I’m gonna guess this was about 12 years ago. And if you think it would bother me a lot less by now… you’d be wrong.
(By the way, I created Superior Muscle Growth to be the exact opposite of this terrible “bulking” experience. I highly recommend it.)
5. “The Cut We Shall Speak Of, But Only A Little“
Guess what happens when you reach the end of the bulk I just described and are in that physical and mental state I just described? You want to get the hell out of it ASAP and lose all of the fat you stupidly gained.
And I did.
Along with most of the muscle I built.
If I remember correctly, it went something like this. My joke of a bulk ended and I immediately switched to a low carb diet and dropped my calorie intake by about 1000 calories. I also added in a bunch of fasted steady state cardio 4 times per week on top of that as well (speaking of regrets, I regret the treadmill I bought specifically for this purpose… getting that thing up the stairs in my house was torture… my dad still brings it up).
And best of all, I switched to a lighter weight, higher rep weight training program. You know, because light weight/high reps is for toning and cutting. Right?
And from there I proceeded to lose almost all of the fat I gained bulking like a moron right along with most of the muscle I had gained during that previous bulk (which wasn’t much to begin with) and the entire “beginner” period before it.
And where did I end up after this lovely chain of events? I’ll tell you.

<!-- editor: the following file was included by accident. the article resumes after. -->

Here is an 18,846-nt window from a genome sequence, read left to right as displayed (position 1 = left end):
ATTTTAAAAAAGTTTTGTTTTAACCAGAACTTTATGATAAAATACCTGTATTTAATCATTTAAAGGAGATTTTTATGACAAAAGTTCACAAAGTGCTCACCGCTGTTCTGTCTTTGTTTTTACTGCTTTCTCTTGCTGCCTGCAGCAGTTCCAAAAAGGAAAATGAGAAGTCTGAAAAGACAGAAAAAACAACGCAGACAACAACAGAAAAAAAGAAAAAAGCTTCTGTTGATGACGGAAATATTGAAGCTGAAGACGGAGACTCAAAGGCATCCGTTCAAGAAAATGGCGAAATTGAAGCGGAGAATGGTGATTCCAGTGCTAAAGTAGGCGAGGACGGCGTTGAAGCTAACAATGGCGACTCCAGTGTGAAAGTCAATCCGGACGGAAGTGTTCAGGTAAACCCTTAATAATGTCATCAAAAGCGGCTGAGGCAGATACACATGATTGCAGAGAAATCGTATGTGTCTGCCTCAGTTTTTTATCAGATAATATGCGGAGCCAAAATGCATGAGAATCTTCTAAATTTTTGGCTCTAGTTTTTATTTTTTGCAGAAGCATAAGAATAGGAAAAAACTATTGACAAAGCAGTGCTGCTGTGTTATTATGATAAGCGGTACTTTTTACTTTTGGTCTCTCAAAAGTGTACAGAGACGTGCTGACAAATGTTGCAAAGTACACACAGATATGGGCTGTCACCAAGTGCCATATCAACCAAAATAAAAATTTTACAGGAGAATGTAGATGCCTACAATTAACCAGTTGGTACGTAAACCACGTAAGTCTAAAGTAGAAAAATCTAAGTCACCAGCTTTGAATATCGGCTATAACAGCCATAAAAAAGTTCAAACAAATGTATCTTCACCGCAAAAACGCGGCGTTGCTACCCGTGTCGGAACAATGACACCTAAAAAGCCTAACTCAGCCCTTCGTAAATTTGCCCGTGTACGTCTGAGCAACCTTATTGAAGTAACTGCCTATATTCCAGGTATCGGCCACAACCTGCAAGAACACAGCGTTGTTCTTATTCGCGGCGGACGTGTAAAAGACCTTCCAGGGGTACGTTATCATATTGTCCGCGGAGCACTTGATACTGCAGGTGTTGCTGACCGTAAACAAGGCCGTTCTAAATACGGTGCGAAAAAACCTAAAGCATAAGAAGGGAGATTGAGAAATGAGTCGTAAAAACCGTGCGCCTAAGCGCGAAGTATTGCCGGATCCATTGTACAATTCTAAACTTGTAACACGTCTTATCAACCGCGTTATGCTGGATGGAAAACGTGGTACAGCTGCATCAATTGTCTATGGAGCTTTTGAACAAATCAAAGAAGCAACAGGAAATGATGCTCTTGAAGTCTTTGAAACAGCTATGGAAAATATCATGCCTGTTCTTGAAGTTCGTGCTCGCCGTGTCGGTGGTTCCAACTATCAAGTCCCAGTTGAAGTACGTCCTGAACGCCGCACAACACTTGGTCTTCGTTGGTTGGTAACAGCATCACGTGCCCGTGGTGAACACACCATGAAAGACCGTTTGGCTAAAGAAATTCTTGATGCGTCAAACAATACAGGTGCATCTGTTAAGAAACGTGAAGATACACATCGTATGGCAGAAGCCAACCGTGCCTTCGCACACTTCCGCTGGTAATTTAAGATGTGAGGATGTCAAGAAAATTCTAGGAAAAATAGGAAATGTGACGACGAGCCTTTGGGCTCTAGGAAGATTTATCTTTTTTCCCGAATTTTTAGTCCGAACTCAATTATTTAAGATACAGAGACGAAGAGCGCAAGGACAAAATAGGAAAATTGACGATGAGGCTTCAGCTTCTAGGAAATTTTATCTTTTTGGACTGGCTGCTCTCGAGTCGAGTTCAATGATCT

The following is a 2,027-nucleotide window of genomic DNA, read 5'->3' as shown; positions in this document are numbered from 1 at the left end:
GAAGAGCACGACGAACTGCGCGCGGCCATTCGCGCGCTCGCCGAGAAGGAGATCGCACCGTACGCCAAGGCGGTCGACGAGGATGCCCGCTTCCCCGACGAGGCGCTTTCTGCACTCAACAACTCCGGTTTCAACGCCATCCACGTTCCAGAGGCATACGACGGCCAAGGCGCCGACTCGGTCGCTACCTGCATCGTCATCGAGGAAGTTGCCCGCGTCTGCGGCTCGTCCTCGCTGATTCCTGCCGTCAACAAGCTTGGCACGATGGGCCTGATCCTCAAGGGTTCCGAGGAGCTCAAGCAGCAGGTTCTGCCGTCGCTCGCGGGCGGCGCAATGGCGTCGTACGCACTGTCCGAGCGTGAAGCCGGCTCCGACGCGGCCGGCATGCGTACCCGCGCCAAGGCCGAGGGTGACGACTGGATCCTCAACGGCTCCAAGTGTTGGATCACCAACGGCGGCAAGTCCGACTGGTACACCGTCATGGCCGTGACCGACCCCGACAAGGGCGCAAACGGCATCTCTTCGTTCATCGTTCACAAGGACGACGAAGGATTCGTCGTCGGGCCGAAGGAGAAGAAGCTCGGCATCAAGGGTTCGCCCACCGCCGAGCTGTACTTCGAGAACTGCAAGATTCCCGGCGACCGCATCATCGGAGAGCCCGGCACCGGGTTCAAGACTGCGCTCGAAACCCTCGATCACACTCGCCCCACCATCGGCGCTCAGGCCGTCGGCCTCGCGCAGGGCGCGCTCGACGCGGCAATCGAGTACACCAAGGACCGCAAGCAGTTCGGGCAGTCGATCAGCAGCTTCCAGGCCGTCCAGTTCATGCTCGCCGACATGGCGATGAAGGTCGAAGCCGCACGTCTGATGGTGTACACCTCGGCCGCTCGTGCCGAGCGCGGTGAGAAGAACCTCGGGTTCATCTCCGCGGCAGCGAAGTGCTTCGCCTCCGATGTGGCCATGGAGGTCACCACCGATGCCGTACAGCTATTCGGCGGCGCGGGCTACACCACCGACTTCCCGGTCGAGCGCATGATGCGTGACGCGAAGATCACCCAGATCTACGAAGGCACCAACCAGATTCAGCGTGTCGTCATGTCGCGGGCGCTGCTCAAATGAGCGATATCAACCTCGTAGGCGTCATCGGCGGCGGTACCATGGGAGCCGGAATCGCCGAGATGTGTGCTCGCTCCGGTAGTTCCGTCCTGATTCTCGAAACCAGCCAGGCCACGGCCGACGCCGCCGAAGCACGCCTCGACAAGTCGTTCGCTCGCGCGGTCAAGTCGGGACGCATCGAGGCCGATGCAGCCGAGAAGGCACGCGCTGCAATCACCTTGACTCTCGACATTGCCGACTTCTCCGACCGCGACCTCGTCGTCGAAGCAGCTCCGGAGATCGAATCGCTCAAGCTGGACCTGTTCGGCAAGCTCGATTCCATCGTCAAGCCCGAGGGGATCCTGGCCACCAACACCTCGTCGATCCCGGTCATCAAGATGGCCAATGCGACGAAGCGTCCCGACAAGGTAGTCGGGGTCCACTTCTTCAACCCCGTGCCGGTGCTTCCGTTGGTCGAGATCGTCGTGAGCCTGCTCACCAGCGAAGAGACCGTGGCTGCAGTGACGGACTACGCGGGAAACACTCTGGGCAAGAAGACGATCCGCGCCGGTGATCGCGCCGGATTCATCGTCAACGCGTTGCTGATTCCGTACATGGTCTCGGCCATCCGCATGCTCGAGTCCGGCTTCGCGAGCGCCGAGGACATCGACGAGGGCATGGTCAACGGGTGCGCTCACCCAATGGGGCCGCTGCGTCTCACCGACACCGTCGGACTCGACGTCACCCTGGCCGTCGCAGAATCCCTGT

I went from small and skinny… to fat and disgusting… to finally reaching that perfectly ideal end point we all strive for… skinny-fat.
Or non-sarcastically, the complete opposite of success.
Don’t Make My Mistakes
This is by no means a list of every diet and workout mistake I’ve made over the last 14 or so years. Nah, we’d need a much bigger list for that.
These are just the 5 most significant and the 5 that still annoy me the most to this day.
My advice? If you’re someone who…
- Wants to maximize their beginner gains, or…
- Wants to take advantage of training while in their teens, or…
- Wants to prevent injuries, or…
- Doesn’t want to gain excess fat while trying to gain muscle, or…
- Doesn’t want to lose muscle while trying to lose fat…
Then I’d highly recommend learning from these mistakes and doing the complete opposite of everything I did. I was an idiot. Do everything you can to not be one.